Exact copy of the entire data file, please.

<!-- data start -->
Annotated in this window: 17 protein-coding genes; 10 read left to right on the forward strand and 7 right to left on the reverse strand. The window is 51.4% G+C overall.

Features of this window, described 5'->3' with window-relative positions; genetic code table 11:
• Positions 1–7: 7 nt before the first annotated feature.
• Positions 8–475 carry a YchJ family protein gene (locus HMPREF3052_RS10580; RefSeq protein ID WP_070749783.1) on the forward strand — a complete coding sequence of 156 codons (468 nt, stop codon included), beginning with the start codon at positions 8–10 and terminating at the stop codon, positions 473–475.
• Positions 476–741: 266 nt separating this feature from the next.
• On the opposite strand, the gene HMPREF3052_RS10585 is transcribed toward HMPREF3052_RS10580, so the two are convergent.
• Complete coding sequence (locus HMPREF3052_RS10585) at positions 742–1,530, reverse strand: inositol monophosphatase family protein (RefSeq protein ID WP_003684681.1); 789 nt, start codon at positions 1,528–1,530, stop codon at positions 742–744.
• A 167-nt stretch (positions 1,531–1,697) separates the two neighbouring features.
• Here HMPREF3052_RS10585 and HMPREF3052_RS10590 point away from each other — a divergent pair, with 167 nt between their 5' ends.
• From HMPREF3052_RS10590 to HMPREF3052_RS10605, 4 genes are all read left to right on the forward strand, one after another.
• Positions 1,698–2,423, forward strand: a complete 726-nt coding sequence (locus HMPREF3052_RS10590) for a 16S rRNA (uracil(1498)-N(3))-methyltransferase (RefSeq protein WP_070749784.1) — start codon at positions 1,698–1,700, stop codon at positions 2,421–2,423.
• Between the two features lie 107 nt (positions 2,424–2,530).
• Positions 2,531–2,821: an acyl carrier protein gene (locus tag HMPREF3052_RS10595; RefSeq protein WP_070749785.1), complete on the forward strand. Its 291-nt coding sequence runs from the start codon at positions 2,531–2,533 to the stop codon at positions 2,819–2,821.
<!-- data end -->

Annotated in this window: 17 protein-coding genes; 10 read left to right on the forward strand and 7 right to left on the reverse strand. The window is 51.4% G+C overall.

Features of this window, described 5'->3' with window-relative positions; genetic code table 11:
• Positions 1–7: 7 nt before the first annotated feature.
• Positions 8–475 carry a YchJ family protein gene (locus HMPREF3052_RS10580; RefSeq protein ID WP_070749783.1) on the forward strand — a complete coding sequence of 156 codons (468 nt, stop codon included), beginning with the start codon at positions 8–10 and terminating at the stop codon, positions 473–475.
• Positions 476–741: 266 nt separating this feature from the next.
• On the opposite strand, the gene HMPREF3052_RS10585 is transcribed toward HMPREF3052_RS10580, so the two are convergent.
• Complete coding sequence (locus HMPREF3052_RS10585) at positions 742–1,530, reverse strand: inositol monophosphatase family protein (RefSeq protein ID WP_003684681.1); 789 nt, start codon at positions 1,528–1,530, stop codon at positions 742–744.
• A 167-nt stretch (positions 1,531–1,697) separates the two neighbouring features.
• Here HMPREF3052_RS10585 and HMPREF3052_RS10590 point away from each other — a divergent pair, with 167 nt between their 5' ends.
• From HMPREF3052_RS10590 to HMPREF3052_RS10605, 4 genes are all read left to right on the forward strand, one after another.
• Positions 1,698–2,423, forward strand: a complete 726-nt coding sequence (locus HMPREF3052_RS10590) for a 16S rRNA (uracil(1498)-N(3))-methyltransferase (RefSeq protein WP_070749784.1) — start codon at positions 1,698–1,700, stop codon at positions 2,421–2,423.
• Between the two features lie 107 nt (positions 2,424–2,530).
• Positions 2,531–2,821: an acyl carrier protein gene (locus tag HMPREF3052_RS10595; RefSeq protein WP_070749785.1), complete on the forward strand. Its 291-nt coding sequence runs from the start codon at positions 2,531–2,533 to the stop codon at positions 2,819–2,821.